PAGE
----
When she died in 1926, the Tombstone Epitaph wrote: “Mrs. Hughes was one of the few pioneer women in the territory who left a lasting impression both in the minds of the citizens and the character of the community.”
Josephine Brawley Hughes spent her entire life fighting for the cases she believed were right: the protection of the home, education, temperance and votes for women. If anything described her, it is these words from her induction into the Arizona Women’s Hall of Fame in 1990: “In all her quests, she showed pluck in the face of danger, determination and a strong will.”
She was born on December 22, 1839 in Pennsylvania, to a father who was a prosperous farmer and lawyer. Early on, she learned the political game from watching her father, was educated as a teacher and married Louis C. Hughes, who was studying law at her father’s office and also working at the local newspaper. They were married in July of 1869. His poor health inspired them to move to Tucson, Arizona Territory, where they both became leading citizens.
Josephine found schools in the territory were only open to boys, except for a Catholic school for girls, so in 1872 she opened the first public school for girls. She found the “Old Pueblo” needed more churches and helped raise funds and get built both a Protestant and Methodist church. Her adobe home—she installed perhaps the first cistern in the territory to supply water—became a major gathering spot and hospitality center, hosting both General George Crook and General Nelson Miles.
But nowhere was her influence more pronounced than when she and her husband bought a little weekly newspaper in 1879 and made it into the territory’s first daily—the Arizona Daily Star. In 1893, Louis Hughes became governor of the territory, and Josephine ran the paper while he governed at the capitol in Prescott.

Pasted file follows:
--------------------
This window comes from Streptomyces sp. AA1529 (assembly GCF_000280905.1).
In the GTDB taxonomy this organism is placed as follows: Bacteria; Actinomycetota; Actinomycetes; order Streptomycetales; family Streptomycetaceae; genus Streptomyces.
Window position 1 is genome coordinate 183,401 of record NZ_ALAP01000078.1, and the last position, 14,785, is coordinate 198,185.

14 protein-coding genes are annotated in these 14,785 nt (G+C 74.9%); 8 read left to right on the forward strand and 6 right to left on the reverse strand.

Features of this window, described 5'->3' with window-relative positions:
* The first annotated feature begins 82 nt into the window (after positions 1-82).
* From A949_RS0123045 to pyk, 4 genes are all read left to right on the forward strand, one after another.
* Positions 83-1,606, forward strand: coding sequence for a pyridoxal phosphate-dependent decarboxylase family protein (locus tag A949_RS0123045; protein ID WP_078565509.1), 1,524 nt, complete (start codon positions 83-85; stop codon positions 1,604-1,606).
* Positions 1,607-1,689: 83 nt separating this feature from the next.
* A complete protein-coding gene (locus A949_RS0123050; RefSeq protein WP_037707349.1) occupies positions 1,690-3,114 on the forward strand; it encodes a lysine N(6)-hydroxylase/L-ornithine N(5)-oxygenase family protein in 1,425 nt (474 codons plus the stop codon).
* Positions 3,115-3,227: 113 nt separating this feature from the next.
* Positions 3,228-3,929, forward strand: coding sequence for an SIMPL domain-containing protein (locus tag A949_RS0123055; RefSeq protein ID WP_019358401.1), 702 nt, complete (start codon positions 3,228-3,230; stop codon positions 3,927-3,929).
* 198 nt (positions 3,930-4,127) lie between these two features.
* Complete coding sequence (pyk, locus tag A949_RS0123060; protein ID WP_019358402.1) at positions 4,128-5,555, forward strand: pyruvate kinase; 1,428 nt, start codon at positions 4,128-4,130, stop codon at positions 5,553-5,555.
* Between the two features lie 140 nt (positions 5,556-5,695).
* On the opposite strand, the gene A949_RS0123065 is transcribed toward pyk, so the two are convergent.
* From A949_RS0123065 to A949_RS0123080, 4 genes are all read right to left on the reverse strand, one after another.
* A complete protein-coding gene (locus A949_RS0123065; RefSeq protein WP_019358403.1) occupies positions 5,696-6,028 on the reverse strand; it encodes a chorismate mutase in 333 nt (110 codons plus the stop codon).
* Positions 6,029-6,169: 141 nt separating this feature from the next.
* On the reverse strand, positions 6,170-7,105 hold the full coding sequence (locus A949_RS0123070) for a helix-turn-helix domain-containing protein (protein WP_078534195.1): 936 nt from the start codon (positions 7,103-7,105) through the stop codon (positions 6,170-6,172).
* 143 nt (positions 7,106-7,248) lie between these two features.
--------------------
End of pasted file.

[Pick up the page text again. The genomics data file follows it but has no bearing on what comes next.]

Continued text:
One of her first causes was temperance, and she put her paychecks where her mouth was—changing payday from Saturday to the first of the week so employees wouldn’t drink up their pay over the weekend. She became the first leader of Arizona’s suffrage movement—proudly seeing her son, state Sen. John Hughes, introduce the suffrage amendment in the legislature that led to women getting the vote in 1912.
She vigorously opposed the death penalty and gambling. And she also argued that all Native Americans should be forced out of the territory and relocated to Florida. And she was intolerant of Mormons, not allowing Mormon women to join the suffrage movement while she was in charge. Later leaders overturned that prejudice and history shows that Mormon women were instrumental in the success of the election for women’s votes.
Josephine moved to California to live with a daughter not long after Louis died of pneumonia in 1915. She died in 1926.
To commemorate her value to the territory, a bronze tablet as installed in the rotunda of the capitol building in Phoenix—the first ever in memory of a woman. It reads: “In Memoriam, E. Josephine Brawley Hughes, Wife of Governor L.C. Hughes and Mother of Hon. John T. Hughes; Mother of Methodism, Founder of W.C.T.U and Founder of the First Daily Newspaper in Arizona….”